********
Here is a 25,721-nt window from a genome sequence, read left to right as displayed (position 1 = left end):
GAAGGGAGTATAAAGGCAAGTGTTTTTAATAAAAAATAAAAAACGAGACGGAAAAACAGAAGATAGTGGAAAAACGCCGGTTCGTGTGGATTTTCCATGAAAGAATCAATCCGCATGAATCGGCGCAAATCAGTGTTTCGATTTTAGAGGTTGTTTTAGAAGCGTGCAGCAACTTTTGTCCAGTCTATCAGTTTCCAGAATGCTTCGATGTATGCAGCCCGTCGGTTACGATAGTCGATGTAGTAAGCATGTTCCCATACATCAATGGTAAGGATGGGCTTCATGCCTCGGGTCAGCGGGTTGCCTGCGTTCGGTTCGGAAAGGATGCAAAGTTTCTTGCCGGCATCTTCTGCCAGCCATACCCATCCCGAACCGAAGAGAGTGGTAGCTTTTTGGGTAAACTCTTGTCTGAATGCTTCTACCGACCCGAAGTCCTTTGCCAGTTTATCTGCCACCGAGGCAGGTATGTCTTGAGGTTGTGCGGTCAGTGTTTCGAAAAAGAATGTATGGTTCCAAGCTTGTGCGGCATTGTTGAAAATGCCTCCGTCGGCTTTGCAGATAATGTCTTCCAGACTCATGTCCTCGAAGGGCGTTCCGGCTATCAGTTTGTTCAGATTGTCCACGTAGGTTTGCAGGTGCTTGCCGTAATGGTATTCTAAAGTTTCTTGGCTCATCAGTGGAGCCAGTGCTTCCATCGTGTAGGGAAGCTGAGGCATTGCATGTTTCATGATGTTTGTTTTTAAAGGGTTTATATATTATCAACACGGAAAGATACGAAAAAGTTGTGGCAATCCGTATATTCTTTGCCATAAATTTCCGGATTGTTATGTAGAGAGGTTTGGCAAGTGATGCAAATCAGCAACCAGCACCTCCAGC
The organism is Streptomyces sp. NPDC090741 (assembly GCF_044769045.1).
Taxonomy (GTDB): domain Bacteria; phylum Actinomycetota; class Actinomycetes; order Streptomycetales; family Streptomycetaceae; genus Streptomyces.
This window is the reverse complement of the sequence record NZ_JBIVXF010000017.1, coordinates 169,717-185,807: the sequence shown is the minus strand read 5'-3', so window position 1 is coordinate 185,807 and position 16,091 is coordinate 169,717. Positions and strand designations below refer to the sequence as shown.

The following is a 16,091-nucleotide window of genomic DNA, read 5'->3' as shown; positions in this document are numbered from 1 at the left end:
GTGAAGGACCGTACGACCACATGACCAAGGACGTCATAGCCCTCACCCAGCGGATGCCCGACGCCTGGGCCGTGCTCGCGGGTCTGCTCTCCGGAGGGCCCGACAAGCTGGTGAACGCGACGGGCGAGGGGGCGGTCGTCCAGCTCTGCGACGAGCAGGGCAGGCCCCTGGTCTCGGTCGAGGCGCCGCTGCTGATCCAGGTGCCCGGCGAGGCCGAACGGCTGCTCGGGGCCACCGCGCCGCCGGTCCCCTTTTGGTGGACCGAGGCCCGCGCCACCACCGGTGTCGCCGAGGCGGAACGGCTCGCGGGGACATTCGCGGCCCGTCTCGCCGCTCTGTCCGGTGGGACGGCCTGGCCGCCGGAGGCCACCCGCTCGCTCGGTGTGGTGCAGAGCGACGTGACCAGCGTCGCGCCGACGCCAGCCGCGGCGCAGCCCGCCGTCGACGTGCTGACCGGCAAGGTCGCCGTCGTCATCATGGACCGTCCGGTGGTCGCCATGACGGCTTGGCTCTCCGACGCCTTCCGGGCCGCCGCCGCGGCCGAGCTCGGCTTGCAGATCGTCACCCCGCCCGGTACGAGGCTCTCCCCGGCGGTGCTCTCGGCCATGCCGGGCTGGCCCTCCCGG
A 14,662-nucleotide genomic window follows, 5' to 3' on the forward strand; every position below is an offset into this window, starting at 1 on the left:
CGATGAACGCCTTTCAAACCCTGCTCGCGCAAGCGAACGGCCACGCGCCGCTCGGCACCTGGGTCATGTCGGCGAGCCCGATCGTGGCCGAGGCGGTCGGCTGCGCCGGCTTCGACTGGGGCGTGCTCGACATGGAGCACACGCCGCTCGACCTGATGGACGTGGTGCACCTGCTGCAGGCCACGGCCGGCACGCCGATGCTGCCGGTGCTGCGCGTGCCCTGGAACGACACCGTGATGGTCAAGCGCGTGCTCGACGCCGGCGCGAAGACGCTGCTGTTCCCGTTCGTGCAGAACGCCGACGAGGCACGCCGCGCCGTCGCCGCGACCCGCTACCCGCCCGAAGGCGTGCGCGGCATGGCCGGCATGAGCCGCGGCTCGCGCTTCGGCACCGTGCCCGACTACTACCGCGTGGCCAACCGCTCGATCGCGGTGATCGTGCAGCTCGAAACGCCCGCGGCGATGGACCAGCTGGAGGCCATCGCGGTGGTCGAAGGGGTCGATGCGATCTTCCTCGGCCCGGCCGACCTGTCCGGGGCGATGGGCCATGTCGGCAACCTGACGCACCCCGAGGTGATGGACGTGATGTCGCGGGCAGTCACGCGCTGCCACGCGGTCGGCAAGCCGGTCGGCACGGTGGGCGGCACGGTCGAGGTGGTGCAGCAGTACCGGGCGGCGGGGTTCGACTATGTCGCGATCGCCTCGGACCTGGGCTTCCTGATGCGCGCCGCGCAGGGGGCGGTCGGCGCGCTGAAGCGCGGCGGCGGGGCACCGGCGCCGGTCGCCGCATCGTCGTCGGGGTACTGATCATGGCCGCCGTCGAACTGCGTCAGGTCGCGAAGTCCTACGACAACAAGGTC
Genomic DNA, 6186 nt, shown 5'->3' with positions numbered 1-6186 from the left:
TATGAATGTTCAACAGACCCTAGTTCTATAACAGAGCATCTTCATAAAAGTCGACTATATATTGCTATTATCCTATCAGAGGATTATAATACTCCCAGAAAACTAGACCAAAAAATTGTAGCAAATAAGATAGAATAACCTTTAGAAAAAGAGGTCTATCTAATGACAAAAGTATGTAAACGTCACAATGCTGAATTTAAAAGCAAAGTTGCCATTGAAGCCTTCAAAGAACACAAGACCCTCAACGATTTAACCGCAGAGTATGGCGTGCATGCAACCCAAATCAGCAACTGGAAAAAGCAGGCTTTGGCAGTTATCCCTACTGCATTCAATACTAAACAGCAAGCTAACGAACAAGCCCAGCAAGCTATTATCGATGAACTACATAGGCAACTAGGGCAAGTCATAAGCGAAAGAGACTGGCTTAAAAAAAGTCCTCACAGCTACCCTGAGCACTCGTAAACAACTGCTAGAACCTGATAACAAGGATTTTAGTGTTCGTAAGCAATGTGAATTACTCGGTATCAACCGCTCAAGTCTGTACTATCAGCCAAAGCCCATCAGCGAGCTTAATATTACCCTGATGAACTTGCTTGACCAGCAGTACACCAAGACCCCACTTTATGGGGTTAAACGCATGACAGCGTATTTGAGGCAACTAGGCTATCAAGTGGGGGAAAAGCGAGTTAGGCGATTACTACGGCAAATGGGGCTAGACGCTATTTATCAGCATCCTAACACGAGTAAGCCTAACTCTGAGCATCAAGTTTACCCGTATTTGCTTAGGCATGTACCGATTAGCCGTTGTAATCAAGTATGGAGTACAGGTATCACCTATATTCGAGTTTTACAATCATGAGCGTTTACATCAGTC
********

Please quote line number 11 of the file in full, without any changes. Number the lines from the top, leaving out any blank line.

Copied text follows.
TATGAATGTTCAACAGACCCTAGTTCTATAACAGAGCATCTTCATAAAAGTCGACTATATATTGCTATTATCCTATCAGAGGATTATAATACTCCCAGAAAACTAGACCAAAAAATTGTAGCAAATAAGATAGAATAACCTTTAGAAAAAGAGGTCTATCTAATGACAAAAGTATGTAAACGTCACAATGCTGAATTTAAAAGCAAAGTTGCCATTGAAGCCTTCAAAGAACACAAGACCCTCAACGATTTAACCGCAGAGTATGGCGTGCATGCAACCCAAATCAGCAACTGGAAAAAGCAGGCTTTGGCAGTTATCCCTACTGCATTCAATACTAAACAGCAAGCTAACGAACAAGCCCAGCAAGCTATTATCGATGAACTACATAGGCAACTAGGGCAAGTCATAAGCGAAAGAGACTGGCTTAAAAAAAGTCCTCACAGCTACCCTGAGCACTCGTAAACAACTGCTAGAACCTGATAACAAGGATTTTAGTGTTCGTAAGCAATGTGAATTACTCGGTATCAACCGCTCAAGTCTGTACTATCAGCCAAAGCCCATCAGCGAGCTTAATATTACCCTGATGAACTTGCTTGACCAGCAGTACACCAAGACCCCACTTTATGGGGTTAAACGCATGACAGCGTATTTGAGGCAACTAGGCTATCAAGTGGGGGAAAAGCGAGTTAGGCGATTACTACGGCAAATGGGGCTAGACGCTATTTATCAGCATCCTAACACGAGTAAGCCTAACTCTGAGCATCAAGTTTACCCGTATTTGCTTAGGCATGTACCGATTAGCCGTTGTAATCAAGTATGGAGTACAGGTATCACCTATATTCGAGTTTTACAATCATGAGCGTTTACATCAGTC